In 2002 after my son Jonah was born, I sent an email out to a handful of friends from my prenatal yoga class and invited them to meet me at our local park on the following Wednesday. We sat on blankets under big oak trees nursing our newborns. I pulled out some inspirational self-care cards and attempted to ignite a conversation around how my brand new mama friends were “really” doing. It went nowhere. I left the gathering deflated, sad and feeling lonelier than I had in quite a while. I now know why.
“Loneliness,” says Johann Hari, author of Lost Connections: Uncovering the Real Causes of Depression – and the Unexpected Solutions in his new book, “isn’t the physical absence of other people,—it’s the sense that you’re not sharing anything that matters with anyone else. If you have lots of people around you—perhaps even a husband or wife, or a family, or a busy workplace—but you don’t share anything that matters with them, then you’ll still be lonely.”
The good news is that the experience I had with the new mothers became a catalyst for the creation of our women’s self-renewal groups– rich, sacred, soulful, authentic gatherings that are now meeting in 10 countries around the globe and offer regular opportunities for women to be seen, heard, connect and belong. The bad news is, as a nation, we’re lonelier than ever. (Although, this virus hopefully is changing that!)
Brigham Young University conducted an influential meta-analysis of scientific literature on loneliness and found that social isolation increases your risk of death by an astounding 30%; some estimates have it as high as 60%. To put it another way, loneliness might be a more significant health factor than obesity, smoking, exercise or nutrition. Many are saying loneliness may be the next big public health issues (2018 was dubbed “the year of loneliness” in the mental health community; read my post Why We Need Each Other for more on this thread).
As we navigate the pandemic and quarantine, heartfelt connection is more important than ever. Whether that be via phone, Zoom or in other creative ways. I also encourage you commit to intentional daily connections (structure makes us feel safe) and turn to the familiar (see what opportunities your favorite local and national guides/mentors are offering for community support). Some of the ways I’m connecting and practicing emotional self-care right now, include:
- A daily 7:30 a.m. walk in the neighborhood with my husband to share our intentions for the day and tap into the power of “moving a muscle and changing a thought!”
- Monday evening family dinner meetings with my husband/son to cover schedules, individual needs, things to celebrate and where we each need support.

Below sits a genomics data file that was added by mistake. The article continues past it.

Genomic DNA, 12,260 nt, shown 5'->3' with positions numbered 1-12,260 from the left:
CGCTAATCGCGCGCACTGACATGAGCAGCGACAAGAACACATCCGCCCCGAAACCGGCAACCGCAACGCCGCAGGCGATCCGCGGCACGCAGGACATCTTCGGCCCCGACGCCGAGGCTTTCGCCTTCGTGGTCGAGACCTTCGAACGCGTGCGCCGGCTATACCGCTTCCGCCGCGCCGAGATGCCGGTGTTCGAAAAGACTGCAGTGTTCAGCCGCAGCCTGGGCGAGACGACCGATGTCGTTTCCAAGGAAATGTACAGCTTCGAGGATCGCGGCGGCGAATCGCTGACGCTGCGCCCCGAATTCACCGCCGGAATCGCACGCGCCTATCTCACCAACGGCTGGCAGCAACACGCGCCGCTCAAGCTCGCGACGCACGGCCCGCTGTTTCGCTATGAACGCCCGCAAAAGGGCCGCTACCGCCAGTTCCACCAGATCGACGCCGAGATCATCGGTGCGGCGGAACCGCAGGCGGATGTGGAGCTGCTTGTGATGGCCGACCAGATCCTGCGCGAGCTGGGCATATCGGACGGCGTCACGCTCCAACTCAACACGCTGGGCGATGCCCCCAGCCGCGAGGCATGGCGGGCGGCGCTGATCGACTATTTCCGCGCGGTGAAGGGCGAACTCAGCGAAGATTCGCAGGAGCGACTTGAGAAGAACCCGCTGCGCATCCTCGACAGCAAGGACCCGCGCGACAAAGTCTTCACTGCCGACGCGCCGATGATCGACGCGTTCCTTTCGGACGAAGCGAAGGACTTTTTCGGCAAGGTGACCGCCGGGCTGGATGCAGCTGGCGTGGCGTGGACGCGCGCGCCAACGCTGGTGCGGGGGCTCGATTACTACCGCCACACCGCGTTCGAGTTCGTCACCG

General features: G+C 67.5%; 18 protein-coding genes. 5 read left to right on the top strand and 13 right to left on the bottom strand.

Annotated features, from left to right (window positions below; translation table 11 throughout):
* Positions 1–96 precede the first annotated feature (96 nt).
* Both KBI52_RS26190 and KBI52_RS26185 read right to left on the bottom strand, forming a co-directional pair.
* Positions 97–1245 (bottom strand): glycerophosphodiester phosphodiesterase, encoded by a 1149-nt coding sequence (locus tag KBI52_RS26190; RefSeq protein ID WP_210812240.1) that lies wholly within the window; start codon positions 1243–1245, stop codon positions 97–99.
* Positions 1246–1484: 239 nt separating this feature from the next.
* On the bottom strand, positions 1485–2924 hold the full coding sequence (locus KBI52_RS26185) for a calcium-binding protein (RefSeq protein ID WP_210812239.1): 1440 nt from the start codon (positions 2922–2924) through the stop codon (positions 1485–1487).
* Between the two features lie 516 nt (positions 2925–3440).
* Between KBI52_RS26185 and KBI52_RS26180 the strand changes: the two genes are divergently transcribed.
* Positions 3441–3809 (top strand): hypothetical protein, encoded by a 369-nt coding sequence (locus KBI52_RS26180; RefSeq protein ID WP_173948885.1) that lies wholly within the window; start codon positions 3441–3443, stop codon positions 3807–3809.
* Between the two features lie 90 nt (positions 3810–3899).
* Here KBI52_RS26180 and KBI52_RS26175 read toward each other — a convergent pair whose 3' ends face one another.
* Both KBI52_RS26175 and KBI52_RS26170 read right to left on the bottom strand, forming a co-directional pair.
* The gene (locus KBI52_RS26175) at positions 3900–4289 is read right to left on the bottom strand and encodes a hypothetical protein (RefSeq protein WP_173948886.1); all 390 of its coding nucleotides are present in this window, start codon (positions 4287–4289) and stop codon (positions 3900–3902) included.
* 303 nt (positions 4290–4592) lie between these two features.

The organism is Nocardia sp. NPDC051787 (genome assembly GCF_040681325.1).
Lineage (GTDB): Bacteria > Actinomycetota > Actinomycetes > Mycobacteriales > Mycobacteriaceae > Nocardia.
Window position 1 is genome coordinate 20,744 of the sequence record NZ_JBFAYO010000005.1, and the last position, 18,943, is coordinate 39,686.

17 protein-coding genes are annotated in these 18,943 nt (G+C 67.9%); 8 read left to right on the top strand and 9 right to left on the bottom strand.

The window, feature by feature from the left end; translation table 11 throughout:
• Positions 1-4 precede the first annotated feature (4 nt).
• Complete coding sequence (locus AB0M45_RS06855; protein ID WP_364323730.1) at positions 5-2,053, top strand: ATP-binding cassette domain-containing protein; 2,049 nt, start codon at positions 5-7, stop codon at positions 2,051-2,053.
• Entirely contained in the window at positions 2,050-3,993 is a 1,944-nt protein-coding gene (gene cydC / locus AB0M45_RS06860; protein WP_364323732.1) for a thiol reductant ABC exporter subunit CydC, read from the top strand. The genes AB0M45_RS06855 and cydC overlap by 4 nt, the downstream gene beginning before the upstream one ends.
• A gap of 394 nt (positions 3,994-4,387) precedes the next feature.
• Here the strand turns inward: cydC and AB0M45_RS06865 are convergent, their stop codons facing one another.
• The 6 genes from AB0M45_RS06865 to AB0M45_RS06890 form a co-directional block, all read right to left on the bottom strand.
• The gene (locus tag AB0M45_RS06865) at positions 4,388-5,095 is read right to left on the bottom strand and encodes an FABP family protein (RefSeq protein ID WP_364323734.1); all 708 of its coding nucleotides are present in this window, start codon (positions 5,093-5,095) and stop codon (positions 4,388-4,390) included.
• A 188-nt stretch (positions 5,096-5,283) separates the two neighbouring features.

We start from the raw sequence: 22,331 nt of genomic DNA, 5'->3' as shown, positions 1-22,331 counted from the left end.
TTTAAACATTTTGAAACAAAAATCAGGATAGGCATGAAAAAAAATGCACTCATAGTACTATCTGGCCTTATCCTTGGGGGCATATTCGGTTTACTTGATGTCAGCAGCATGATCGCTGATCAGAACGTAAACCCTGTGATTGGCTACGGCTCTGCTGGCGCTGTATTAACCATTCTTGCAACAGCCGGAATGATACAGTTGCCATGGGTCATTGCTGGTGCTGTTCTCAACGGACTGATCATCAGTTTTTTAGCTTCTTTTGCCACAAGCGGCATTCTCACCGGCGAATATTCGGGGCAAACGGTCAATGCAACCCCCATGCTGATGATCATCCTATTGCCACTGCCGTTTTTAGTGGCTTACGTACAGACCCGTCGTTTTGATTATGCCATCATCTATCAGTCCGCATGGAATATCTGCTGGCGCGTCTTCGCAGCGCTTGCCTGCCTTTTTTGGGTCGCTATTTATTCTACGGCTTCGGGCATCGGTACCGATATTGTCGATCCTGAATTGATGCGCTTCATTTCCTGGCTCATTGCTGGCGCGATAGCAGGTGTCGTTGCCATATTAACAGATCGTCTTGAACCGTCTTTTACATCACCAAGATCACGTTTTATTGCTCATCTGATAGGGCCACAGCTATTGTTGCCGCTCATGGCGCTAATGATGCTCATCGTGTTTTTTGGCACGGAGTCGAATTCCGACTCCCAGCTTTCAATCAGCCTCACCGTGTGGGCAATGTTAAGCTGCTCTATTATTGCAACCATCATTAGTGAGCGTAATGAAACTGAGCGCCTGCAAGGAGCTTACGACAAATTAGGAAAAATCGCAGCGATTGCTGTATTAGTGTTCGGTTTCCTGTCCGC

- Regular T-F morning dance and yoga classes with my favorite Austin teachers (they’re all teaching via Zoom now). Read more and join me! I don’t miss these for anything!
- Weekly Artist Way Lunch Meet-Ups on Thursdays (this in-person group went online to Zoom).
- Sunday evening 7:30 p.m. Peterson Family Zoom Support Gatherings; in these guided circles, the 18 of us start with a song, we check-in and share around a theme, I read a calming bed time story to the littles and we end with gratitudes (we keep this to 45 minutes–attention spans are short!).
- Wednesday evening support calls with the Venus Girls (a circle of “moms of teens” I’ve known for a long time). It’s a place we can show up warts and all and offer soulful support to one another (read more on the power of friends).
I also will spontaneously FaceTime friends near and far (rather than text or call) and am making a conscious effort to reach out to my single friends to check-in. I also take part in various singing circles (check out www.singworldwide.org) and other meditation offerings (www.SoundsTrue.com). However, it’s all about quality of connection, not quantity. As an extrovert, I have to be mindful of this!
I challenge you this week to reflect on your emotional self-care (our April theme on Live Inside Out) and ask yourself: Which friends, communities or groups in my life have deeply nourished me and what are they offering right now that might support my emotional well-being?
More than ever community and connection = medicine (plus, feeling a sense of belonging boosts our immune system!). I’m here for you. Be gentle with yourself and lean on one another. We will get through this. Together.
P.S. If you missed my post on my recommendations for self-care, here it is.
SEEKING SUPPORT FOR SELF-CARE & RESILIENCY? HERE ARE TWO OPPORTUNITIES:
- Consider hiring me to create a workshop to help your team, organization or employees feel less stressed and more resilient, energized and focused. My primary work is speaking to professionals worldwide on how to find balance through practicing the art/science of self-care. Whether it’s an in-person workshop, retreat or via a Zoom call, I’d love to support your organization now or in the future. Learn more here.
- Want support for making your self-care #1? Check out my highly-popular self-paced, personal, audio classes and find balance, connection and joy right now. Only $99. Learn more.
Subscribe here to Live Inside Out, a weekly blog written by life balance coach/author/speaker and mindfulness teacher Renée Peterson Trudeau. Passionate about helping men and women find balance through the art/science of self-care, her work has appeared in The New York Times, Good Housekeeping, US News & World Report, Spirituality & Health and more. She and her team have certified more than 400 facilitators in 10 countries around the globe to lead self-renewal groups and women’s retreats based on her work. She’s the author of two books on life balance including the award-winning The Mother’s Guide to Self-Renewal. She lives in Austin, Texas, with her husband and 18-year-old son. More on Renee here.